After being arrested seven times, MSU running back LJ Scott still plays

Tyler Soule, Sports Editor

Red and blue flashes in LJ Scott’s rear view mirror and it feels like he’s been here before. Six times before, to be exact. It’s a well argued rumor that star athletes get special treatment in the eyes of the law and studies, something that was randomly thrown around but never really brought fully into the public eye, but LJ Scott, a Michigan State University Running back, made that rumor a reality.

LJ Scott has been arrested seven times, for the same offense, driving with no license or a suspended license, in just over a year.

Out of the seven times he’s been arrested, he has only been found guilty of the original charge once, even then, he was in Ohio, where it’s a misdemeanor and he only had to pay a fine. Every other time, he has gotten off by paying money or pleading guilty to some other charge to keep himself away from jail time. In February of 2016, he was pulled over by the East Lansing Police and charged with driving on a suspended license, but the charge was dropped in exchange for an equipment violation citation and fines totaling $500.

Scott, along with only being found guilty once for his suspended license, has gotten out of serious charges that could’ve landed him in jail for a good amount of time.

In April of 2016, Scott was involved in a crash, and left the scene. At the time of his arrest, he was charged with leaving the scene of a crash, a first degree misdemeanor in Ohio, and driving without a valid license. The first charge could’ve put him in jail for up to six months, up to $500 in fines, and up to six months added on to his already suspended license. Instead, he plead guilty to one count of reckless driving and got away with only paying $531 in fines.

MSU, after each arrest, has refused to comment on Scott still playing for them, and the organization has even let people go recently for being arrested under a more severe charge, sexual assault.

Demetric Vance, Josh King and Donnie Corley had arrest warrants out for them in June of 2017 after they were accused of sexually assaulting a woman earlier that year in January. They were unofficially kicked out of the organization a month later in February and were officially let go after their arrest warrants became public. The head coach of MSU football, Mark Dantonio, remarked on how sexual assault has no room in their community, and will withhold high standards for his community. Despite Dantonio’s standards, LJ Scott is still allowed to play and be a part of the organization after being arrested seven times, just because he is one of their star players.

Oct. 21st, 2017, Scott played in a game just a little bit after his recent arrest earlier that month for driving on a suspended license, a charge that was dropped in court for him agreeing to a plea deal. This required him to pay an unpaid ticket, which was the cause of this most recent license suspension, and a reinstatement fee.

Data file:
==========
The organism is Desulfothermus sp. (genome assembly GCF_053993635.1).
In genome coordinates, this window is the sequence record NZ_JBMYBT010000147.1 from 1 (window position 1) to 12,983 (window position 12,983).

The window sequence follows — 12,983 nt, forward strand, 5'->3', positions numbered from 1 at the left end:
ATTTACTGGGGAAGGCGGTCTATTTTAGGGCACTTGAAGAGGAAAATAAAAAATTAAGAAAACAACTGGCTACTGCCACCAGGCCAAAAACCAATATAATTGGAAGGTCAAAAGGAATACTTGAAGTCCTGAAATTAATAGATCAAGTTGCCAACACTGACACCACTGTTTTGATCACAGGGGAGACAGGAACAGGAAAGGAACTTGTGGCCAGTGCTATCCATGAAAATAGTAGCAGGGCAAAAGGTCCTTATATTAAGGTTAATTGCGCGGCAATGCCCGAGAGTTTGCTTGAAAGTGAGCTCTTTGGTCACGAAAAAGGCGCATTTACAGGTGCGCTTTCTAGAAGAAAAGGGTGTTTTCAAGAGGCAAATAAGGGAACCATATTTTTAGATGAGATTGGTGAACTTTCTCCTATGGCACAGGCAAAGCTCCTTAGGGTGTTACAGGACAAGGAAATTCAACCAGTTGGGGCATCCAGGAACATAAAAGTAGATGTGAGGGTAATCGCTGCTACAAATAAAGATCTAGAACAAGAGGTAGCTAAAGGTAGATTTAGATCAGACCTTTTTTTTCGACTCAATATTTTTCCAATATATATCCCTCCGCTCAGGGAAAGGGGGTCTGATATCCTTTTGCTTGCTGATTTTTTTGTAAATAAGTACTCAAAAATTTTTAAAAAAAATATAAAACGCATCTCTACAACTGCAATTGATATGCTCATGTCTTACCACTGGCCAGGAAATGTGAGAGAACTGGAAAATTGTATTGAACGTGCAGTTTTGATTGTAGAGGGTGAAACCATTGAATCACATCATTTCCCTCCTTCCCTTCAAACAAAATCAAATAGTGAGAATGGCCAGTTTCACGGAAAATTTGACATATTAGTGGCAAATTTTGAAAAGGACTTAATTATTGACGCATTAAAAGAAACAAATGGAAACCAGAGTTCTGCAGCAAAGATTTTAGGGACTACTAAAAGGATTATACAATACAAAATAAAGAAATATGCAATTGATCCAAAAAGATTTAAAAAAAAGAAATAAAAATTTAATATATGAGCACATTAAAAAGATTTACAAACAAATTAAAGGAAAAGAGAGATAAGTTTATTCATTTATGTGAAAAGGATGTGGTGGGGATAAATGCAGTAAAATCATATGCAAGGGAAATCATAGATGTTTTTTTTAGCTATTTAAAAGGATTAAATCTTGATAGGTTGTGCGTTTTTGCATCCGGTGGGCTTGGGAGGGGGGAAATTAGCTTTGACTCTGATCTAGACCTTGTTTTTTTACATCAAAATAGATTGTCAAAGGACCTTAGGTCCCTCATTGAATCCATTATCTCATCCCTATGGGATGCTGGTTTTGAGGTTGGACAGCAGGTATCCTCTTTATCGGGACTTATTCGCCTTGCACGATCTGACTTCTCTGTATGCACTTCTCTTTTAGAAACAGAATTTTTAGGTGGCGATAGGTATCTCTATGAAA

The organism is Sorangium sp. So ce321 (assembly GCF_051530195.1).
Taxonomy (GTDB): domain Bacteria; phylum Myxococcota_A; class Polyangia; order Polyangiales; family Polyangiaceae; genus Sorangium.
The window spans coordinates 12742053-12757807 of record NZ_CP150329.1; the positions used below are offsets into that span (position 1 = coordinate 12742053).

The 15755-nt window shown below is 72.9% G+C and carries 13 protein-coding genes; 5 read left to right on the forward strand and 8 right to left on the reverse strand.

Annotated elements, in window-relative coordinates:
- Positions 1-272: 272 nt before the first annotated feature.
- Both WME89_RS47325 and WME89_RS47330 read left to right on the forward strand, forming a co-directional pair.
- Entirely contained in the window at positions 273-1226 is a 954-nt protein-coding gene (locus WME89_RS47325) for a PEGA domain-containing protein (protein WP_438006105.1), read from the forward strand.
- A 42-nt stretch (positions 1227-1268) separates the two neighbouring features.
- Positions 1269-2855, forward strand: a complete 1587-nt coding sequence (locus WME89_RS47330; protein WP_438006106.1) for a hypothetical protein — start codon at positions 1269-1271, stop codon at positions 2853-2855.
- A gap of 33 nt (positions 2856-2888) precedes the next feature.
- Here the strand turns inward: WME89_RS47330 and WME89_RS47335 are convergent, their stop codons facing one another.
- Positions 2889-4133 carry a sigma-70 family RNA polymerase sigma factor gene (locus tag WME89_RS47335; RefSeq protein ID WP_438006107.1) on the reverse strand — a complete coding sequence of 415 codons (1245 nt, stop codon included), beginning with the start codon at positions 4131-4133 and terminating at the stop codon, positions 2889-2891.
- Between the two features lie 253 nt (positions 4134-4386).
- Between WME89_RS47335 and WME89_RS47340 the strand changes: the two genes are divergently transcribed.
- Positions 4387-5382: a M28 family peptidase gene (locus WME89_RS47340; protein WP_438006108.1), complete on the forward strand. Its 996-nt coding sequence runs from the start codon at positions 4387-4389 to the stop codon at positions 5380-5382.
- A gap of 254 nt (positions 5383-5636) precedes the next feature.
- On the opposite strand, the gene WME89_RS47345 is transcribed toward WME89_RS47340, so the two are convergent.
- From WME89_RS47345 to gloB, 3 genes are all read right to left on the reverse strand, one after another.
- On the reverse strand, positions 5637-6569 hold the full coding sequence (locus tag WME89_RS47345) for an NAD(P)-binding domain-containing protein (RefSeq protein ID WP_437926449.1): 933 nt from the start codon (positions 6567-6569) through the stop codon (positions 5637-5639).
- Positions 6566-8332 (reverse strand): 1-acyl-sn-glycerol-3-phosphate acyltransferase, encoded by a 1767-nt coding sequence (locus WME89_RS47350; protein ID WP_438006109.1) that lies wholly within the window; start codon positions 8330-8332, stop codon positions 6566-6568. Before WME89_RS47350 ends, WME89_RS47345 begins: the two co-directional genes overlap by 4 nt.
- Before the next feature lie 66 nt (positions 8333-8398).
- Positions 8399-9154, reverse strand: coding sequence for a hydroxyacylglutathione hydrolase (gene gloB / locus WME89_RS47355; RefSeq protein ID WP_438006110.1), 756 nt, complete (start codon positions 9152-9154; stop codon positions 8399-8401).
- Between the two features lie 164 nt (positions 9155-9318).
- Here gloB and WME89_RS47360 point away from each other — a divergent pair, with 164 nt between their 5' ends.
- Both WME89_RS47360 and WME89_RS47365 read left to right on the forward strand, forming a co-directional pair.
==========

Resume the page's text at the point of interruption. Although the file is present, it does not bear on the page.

Scott contributed in the 17-9 win over the Indiana Hoosiers, he lead the rushing side of the team in yards and carry load, also had one of their three touchdowns in that game. According to the Lansing State Journal, Dantonio was quoted saying that MSU needed him to play, and he’s paid enough financially and on the field. So just because they needed him to play, they allowed all arrests and charges to be forgotten. The 21-year old Running Back is being treated as if he can just shrug these things off and play.

If Scott stays out of trouble for the next six months, this recent charge of driving without a license will be completely dropped. Even though he’s faced this charge six other times.

According to mlive, Secretary of State spokesman Fred Woodhams has said that once Scott pays his ticket and reinstatement fee, he is free to drive again.

Scott has shown time and time again that he can get out of these charges and play, and it’s a little too coincidental that he is the team’s star running back. Regardless of the charges, you’d think that even being arrested once would force some punishment on the football field, but MSU seems to be content with letting him play anyway.

Scott’s arrest count and the fact that he is still playing is getting almost no media, and he seems to not even be phased by the little amount of ridicule he got over social media. It almost seems like this guy thinks he is untouchable, and he should, considering how he is treated.

There is something that Graham Couch, a writer for the Lansing State Journal, said that perfectly sums up being a star athlete, “If you think the second string safety gets treated the same as the star running back — anywhere — you’re a fool. Big-time sports comes with preferential treatment.”